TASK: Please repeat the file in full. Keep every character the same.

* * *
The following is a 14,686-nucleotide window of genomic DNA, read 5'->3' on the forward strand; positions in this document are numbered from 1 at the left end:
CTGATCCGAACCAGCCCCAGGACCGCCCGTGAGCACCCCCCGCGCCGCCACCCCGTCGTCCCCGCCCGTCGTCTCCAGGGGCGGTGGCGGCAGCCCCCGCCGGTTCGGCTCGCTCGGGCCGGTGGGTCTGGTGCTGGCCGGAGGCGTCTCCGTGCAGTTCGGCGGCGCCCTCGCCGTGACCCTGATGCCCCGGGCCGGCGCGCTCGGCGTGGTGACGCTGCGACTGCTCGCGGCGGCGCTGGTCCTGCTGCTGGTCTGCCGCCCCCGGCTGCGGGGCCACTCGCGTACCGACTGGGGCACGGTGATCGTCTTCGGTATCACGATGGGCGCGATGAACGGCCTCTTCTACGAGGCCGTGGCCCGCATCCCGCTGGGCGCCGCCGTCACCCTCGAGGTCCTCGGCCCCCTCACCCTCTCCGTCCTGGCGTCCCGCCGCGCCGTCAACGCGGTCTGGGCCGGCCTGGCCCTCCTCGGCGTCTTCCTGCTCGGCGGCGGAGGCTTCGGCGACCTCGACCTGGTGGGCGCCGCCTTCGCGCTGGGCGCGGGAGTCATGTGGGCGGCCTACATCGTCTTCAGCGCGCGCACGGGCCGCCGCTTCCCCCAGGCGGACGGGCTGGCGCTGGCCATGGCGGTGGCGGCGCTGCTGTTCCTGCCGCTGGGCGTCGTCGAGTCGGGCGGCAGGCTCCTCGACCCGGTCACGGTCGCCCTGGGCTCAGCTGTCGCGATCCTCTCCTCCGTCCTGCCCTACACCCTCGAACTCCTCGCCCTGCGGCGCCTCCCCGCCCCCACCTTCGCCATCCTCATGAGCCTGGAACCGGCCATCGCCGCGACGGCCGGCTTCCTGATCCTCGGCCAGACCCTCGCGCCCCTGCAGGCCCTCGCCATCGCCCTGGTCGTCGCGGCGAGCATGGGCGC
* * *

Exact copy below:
The following is a 14,686-nucleotide window of genomic DNA, read 5'->3' on the forward strand; positions in this document are numbered from 1 at the left end:
CTGATCCGAACCAGCCCCAGGACCGCCCGTGAGCACCCCCCGCGCCGCCACCCCGTCGTCCCCGCCCGTCGTCTCCAGGGGCGGTGGCGGCAGCCCCCGCCGGTTCGGCTCGCTCGGGCCGGTGGGTCTGGTGCTGGCCGGAGGCGTCTCCGTGCAGTTCGGCGGCGCCCTCGCCGTGACCCTGATGCCCCGGGCCGGCGCGCTCGGCGTGGTGACGCTGCGACTGCTCGCGGCGGCGCTGGTCCTGCTGCTGGTCTGCCGCCCCCGGCTGCGGGGCCACTCGCGTACCGACTGGGGCACGGTGATCGTCTTCGGTATCACGATGGGCGCGATGAACGGCCTCTTCTACGAGGCCGTGGCCCGCATCCCGCTGGGCGCCGCCGTCACCCTCGAGGTCCTCGGCCCCCTCACCCTCTCCGTCCTGGCGTCCCGCCGCGCCGTCAACGCGGTCTGGGCCGGCCTGGCCCTCCTCGGCGTCTTCCTGCTCGGCGGCGGAGGCTTCGGCGACCTCGACCTGGTGGGCGCCGCCTTCGCGCTGGGCGCGGGAGTCATGTGGGCGGCCTACATCGTCTTCAGCGCGCGCACGGGCCGCCGCTTCCCCCAGGCGGACGGGCTGGCGCTGGCCATGGCGGTGGCGGCGCTGCTGTTCCTGCCGCTGGGCGTCGTCGAGTCGGGCGGCAGGCTCCTCGACCCGGTCACGGTCGCCCTGGGCTCAGCTGTCGCGATCCTCTCCTCCGTCCTGCCCTACACCCTCGAACTCCTCGCCCTGCGGCGCCTCCCCGCCCCCACCTTCGCCATCCTCATGAGCCTGGAACCGGCCATCGCCGCGACGGCCGGCTTCCTGATCCTCGGCCAGACCCTCGCGCCCCTGCAGGCCCTCGCCATCGCCCTGGTCGTCGCGGCGAGCATGGGCGC